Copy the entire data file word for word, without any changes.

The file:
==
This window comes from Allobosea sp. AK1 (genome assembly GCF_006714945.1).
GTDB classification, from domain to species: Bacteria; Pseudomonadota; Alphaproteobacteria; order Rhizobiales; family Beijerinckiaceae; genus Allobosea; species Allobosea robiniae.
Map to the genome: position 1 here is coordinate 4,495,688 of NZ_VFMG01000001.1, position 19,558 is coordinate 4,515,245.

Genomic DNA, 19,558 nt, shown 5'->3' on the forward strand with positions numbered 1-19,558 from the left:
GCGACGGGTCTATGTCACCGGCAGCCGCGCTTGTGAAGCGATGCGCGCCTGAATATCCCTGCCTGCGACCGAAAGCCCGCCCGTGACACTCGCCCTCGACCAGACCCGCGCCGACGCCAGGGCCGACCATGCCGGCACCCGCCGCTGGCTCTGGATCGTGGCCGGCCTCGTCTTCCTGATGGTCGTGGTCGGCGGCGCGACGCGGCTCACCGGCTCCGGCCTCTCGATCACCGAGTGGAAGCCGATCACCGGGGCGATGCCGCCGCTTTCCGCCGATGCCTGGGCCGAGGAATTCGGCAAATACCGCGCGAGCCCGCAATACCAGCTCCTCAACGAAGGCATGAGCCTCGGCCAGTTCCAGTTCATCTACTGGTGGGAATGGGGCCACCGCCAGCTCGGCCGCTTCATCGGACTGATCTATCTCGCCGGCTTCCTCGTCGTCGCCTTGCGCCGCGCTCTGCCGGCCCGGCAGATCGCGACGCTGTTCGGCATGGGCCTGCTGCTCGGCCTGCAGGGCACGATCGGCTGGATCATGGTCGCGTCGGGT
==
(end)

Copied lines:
This window comes from Allobosea sp. AK1 (genome assembly GCF_006714945.1).
GTDB classification, from domain to species: Bacteria; Pseudomonadota; Alphaproteobacteria; order Rhizobiales; family Beijerinckiaceae; genus Allobosea; species Allobosea robiniae.
Map to the genome: position 1 here is coordinate 4,495,688 of NZ_VFMG01000001.1, position 19,558 is coordinate 4,515,245.

Genomic DNA, 19,558 nt, shown 5'->3' on the forward strand with positions numbered 1-19,558 from the left:
GCGACGGGTCTATGTCACCGGCAGCCGCGCTTGTGAAGCGATGCGCGCCTGAATATCCCTGCCTGCGACCGAAAGCCCGCCCGTGACACTCGCCCTCGACCAGACCCGCGCCGACGCCAGGGCCGACCATGCCGGCACCCGCCGCTGGCTCTGGATCGTGGCCGGCCTCGTCTTCCTGATGGTCGTGGTCGGCGGCGCGACGCGGCTCACCGGCTCCGGCCTCTCGATCACCGAGTGGAAGCCGATCACCGGGGCGATGCCGCCGCTTTCCGCCGATGCCTGGGCCGAGGAATTCGGCAAATACCGCGCGAGCCCGCAATACCAGCTCCTCAACGAAGGCATGAGCCTCGGCCAGTTCCAGTTCATCTACTGGTGGGAATGGGGCCACCGCCAGCTCGGCCGCTTCATCGGACTGATCTATCTCGCCGGCTTCCTCGTCGTCGCCTTGCGCCGCGCTCTGCCGGCCCGGCAGATCGCGACGCTGTTCGGCATGGGCCTGCTGCTCGGCCTGCAGGGCACGATCGGCTGGATCATGGTCGCGTCGGGT